After a meteoric career leap that took her from Toronto to Boston to New York City, sportscaster Hazel Mae made her grand return to her hometown last month as the newly minted lead anchor on Sportsnet Connected. And she wouldn’t have it any other way.
Even though her sports reporting career had exploded in Boston as the lead anchor on the New England Sports Network, and it boomed with the MLB network in New York, Mae knew Toronto was where her heart was.
Having Sunday night family dinners in Markham, spending quality time with her hockey team of nieces and nephews and hanging out in her hometown with her husband, Kevin Barker, a retired minor league baseball player, Mae knows she made the right decision.
“I felt I was missing out on all of the celebrations: birthdays, anniversaries and holidays,” Mae says.
Her fiery passion for sports was ignited by her father, a Filipino immigrant who spent countless hours with young Mae watching the Toronto Maple Leafs on their one television.
Her dad’s love for the game solidified in Mae an obsession with competitive sports. With a melodious voice and quick laughter, it’s easy to understand why she was offered hosting jobs in the U.S. for news, weather and entertainment programs. Though lucrative, she turned them down. Mae explains, “I get paid to do what I do anyway.”
Mae’s career began with campus radio sports updates at York University.
She also bartended at a hockey rink just to be close to the games.
When Mae learned that the Sportsnet radio station was looking for a female voice, she immediately put together a tape, and a natural sportscaster was born. Mae admits, “I knew that I could get into games for free if I worked in sports media.”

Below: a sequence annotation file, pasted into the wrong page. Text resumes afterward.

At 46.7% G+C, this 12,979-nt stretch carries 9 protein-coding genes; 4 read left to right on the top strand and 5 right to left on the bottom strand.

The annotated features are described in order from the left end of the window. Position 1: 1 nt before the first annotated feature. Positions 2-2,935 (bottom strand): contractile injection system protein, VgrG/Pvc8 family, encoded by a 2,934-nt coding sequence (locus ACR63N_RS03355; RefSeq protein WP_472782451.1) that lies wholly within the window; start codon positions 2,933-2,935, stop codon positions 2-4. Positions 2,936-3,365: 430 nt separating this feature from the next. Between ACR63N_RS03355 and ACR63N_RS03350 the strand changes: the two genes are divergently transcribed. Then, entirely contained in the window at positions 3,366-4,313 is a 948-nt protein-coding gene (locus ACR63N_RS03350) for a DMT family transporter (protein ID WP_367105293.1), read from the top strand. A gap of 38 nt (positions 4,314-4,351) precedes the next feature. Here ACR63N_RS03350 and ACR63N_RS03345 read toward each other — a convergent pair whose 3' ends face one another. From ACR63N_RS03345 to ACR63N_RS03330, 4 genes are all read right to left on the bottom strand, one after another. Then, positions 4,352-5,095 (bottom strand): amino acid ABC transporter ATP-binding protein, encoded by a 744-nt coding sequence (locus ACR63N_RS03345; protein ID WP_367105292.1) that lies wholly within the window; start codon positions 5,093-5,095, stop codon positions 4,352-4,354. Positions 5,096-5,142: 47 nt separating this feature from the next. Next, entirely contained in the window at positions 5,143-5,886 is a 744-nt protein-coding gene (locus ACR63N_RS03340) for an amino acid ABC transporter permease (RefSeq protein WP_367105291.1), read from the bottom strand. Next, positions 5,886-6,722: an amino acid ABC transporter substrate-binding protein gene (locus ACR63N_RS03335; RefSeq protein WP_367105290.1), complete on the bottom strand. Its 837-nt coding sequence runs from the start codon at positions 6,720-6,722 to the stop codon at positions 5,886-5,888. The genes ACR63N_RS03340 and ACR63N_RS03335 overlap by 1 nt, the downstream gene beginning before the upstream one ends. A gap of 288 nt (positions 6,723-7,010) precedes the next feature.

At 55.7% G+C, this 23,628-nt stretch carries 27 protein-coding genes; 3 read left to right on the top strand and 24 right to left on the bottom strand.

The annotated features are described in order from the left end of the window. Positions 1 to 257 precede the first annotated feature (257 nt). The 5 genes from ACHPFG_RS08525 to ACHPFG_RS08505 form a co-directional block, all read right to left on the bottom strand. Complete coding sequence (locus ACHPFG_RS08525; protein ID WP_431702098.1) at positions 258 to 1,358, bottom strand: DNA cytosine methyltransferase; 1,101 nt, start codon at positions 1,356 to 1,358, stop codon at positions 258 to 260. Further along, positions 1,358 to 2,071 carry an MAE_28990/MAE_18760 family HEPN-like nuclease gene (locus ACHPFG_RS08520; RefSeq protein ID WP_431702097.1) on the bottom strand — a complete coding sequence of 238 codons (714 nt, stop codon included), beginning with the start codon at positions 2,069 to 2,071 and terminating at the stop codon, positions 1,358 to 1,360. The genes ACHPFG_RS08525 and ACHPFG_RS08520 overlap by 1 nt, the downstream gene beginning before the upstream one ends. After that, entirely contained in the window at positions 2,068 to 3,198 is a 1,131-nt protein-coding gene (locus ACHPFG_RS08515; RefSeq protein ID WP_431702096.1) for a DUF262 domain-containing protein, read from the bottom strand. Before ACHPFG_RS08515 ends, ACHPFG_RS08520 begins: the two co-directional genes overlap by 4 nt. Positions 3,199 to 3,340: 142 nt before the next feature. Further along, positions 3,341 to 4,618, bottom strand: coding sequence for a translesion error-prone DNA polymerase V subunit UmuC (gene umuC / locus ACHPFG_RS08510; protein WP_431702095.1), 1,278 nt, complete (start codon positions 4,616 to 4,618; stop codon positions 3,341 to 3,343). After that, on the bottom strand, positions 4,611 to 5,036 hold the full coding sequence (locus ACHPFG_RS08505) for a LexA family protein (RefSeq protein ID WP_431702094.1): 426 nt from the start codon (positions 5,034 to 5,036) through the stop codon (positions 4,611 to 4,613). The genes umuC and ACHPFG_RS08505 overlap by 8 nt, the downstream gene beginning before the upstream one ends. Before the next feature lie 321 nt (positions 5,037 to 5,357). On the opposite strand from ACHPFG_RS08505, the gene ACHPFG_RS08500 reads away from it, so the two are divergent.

And having a job in which she gets to do what she is most passionate about is still a dream come true for Mae.
She has seen sports reporting transform over the course of her career, particularly with the number of female reporters now on the scene. Because of the “pioneers,” as she calls them, of 20 years ago, it is now rare not to see a female sideline, pre- or post-game host. And Mae is proud to be one of these women in a field that is no longer solely dominated by men. Mae says, “I’m just the chick who loves sports,” which appeals to both a younger and an older demographic of women.
For Mae, this is one of the nicest compliments because approval by women, and someone’s grandmother at that, reaffirms her reliability. Though her huge male fan base may partly be based on her looks, it is also because she’s knowledgeable, personable and extremely well-prepared.
“I would like to appeal to men for being credible,” Mae says.
A genuine sports fanatic, her enthusiasm jumps off the screen.
It is this contagious enthusiasm that has some women, who are normally less than thrilled by a day spent watching sports, turning on Mae’s program. Female viewers are intrigued by the drama, suspense and emotional highs and lows Mae brings to her reporting.
“[The games are] like a huge soap opera. You’ll never have the same game two days in a row,” she explains.